"David Alan Black" <dblack / candle.superlink.net> wrote in message
news:g9Sa7.35691$WD1.1946407 / e420r-atl2.usenetserver.com...

> class.  Shuffling is a more method-like concept.  It's also a general
> enough thing that you could make a case for adding it directly to
> class Array.
....
> (Maybe some mathematician could check this for correctness :-)

That is another good reason for adding it to Array. Shuffling is supposedly
not difficult to get right, but it is also surprisingly easy to get wrong.
Having it in a library would avoid many statistical bugs - or get a lot of
them depending on the implementation. (I think I once saw a flawed STL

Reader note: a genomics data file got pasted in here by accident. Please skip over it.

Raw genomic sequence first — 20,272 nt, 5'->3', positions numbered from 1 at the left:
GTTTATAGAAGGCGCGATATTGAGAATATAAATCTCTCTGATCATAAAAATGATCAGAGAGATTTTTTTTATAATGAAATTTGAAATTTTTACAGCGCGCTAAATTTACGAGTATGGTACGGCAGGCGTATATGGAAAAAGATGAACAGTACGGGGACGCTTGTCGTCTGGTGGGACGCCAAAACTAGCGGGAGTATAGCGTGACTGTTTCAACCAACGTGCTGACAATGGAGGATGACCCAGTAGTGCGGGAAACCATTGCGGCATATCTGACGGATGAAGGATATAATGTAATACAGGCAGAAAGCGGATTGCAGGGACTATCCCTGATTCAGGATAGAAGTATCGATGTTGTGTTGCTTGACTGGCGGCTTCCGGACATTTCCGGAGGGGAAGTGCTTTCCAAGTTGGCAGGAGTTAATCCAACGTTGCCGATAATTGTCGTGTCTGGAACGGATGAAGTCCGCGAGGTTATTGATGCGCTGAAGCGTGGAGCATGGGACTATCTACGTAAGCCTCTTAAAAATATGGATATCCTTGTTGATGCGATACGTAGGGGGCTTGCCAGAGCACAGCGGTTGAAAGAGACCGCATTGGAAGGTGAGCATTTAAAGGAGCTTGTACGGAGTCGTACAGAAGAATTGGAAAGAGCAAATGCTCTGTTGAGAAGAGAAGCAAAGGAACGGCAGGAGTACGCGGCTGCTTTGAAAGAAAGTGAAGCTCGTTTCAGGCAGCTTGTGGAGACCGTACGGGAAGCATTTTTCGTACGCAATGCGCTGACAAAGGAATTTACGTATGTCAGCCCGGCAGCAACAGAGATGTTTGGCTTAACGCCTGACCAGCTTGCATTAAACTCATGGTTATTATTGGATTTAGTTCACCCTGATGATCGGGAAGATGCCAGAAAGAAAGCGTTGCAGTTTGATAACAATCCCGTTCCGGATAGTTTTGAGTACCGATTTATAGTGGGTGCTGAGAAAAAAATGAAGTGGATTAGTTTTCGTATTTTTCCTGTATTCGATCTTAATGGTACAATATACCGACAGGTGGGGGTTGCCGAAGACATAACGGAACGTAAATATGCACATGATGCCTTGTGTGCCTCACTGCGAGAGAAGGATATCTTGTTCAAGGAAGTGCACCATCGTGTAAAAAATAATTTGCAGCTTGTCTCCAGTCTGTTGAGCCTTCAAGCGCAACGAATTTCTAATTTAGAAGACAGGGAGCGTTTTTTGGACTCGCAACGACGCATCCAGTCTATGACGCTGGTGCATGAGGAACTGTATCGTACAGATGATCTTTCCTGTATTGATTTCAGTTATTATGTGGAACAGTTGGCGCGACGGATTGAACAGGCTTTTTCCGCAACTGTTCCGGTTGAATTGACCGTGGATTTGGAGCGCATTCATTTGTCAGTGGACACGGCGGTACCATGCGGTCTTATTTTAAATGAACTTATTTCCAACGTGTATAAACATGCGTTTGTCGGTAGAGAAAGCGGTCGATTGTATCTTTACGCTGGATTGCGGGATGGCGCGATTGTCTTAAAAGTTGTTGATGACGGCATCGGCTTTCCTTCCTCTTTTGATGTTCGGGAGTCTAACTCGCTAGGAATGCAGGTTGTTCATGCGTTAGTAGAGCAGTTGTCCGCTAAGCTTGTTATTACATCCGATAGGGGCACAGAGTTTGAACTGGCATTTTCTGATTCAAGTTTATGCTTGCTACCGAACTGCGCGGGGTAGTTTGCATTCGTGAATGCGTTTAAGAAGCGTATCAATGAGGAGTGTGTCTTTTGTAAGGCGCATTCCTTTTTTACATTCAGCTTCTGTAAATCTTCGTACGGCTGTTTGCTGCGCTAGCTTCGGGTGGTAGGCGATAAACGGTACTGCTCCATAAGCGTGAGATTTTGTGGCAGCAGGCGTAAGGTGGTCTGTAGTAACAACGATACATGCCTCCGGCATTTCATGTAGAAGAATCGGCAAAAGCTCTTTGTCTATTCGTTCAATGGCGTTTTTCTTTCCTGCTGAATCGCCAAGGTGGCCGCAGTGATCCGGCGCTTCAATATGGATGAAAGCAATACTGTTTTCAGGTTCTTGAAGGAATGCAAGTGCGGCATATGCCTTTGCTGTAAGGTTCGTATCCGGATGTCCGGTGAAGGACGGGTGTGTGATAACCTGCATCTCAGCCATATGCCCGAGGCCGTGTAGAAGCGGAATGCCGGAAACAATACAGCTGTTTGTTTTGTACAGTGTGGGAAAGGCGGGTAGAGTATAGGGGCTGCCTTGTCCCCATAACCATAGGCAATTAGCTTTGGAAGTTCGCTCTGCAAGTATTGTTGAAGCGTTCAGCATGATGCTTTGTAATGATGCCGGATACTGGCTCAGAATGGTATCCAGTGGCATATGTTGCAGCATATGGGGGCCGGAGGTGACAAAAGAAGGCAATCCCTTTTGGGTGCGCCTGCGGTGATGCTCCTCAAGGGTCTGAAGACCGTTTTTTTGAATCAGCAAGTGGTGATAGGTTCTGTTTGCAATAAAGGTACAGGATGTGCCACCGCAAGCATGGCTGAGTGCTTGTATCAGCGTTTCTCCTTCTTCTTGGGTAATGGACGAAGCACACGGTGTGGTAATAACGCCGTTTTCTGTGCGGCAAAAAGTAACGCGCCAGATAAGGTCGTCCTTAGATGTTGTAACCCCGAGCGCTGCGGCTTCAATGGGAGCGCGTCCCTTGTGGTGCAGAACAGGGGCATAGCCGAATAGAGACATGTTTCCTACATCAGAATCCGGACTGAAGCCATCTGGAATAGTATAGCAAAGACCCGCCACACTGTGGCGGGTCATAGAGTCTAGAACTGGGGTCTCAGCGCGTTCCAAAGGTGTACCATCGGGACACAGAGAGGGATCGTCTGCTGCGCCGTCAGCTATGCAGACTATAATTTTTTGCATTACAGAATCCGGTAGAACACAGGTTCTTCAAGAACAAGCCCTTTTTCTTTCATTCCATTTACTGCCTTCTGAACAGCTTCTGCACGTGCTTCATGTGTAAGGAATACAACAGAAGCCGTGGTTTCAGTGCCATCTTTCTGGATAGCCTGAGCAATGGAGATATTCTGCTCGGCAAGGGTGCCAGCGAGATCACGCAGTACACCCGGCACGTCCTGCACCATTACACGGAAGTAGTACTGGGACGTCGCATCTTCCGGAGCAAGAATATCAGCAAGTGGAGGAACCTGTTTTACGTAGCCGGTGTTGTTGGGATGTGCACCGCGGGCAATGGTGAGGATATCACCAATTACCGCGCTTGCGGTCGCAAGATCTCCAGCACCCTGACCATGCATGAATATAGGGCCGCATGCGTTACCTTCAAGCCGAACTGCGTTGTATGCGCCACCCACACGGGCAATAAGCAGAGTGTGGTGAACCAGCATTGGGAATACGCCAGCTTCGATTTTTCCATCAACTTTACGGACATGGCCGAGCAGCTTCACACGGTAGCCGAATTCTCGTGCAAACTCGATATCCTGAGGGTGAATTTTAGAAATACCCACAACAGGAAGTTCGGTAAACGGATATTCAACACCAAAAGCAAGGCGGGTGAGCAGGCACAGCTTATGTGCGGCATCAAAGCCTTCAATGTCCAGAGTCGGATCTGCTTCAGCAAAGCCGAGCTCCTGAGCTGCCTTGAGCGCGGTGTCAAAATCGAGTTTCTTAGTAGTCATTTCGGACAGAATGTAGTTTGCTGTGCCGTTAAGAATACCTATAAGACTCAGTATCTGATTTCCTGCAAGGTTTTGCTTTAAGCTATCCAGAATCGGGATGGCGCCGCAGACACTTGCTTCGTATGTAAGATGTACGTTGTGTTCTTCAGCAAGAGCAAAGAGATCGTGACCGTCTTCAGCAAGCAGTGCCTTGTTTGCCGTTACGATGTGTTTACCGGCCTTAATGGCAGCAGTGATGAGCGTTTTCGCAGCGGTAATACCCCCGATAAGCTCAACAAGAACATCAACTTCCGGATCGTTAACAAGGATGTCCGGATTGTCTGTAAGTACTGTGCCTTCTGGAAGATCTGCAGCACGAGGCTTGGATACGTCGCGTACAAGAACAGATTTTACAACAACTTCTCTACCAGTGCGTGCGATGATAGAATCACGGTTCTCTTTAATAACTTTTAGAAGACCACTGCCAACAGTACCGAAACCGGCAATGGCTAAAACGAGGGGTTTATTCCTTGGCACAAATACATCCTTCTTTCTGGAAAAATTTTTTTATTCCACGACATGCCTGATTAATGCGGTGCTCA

shuffle, but I didn't check up on it).

One example that can go wrong is shuffling an array of integers from (1..N).
Then pick the first element. Repeat this a number of times. You should get
en even distribution, but in a wrong implementation, you get a different
distribution.

Another useful method is rotate(n). Rotate is modulo length and can be
signed to rotate in the other direction. Note that negative modulo should be
used with care in this case because signed modulo has different
interpretations. Here it means the same as modulo the absolute value, -
"just in the other direction".
The positive direction is from lower index to higher index.

Mikkel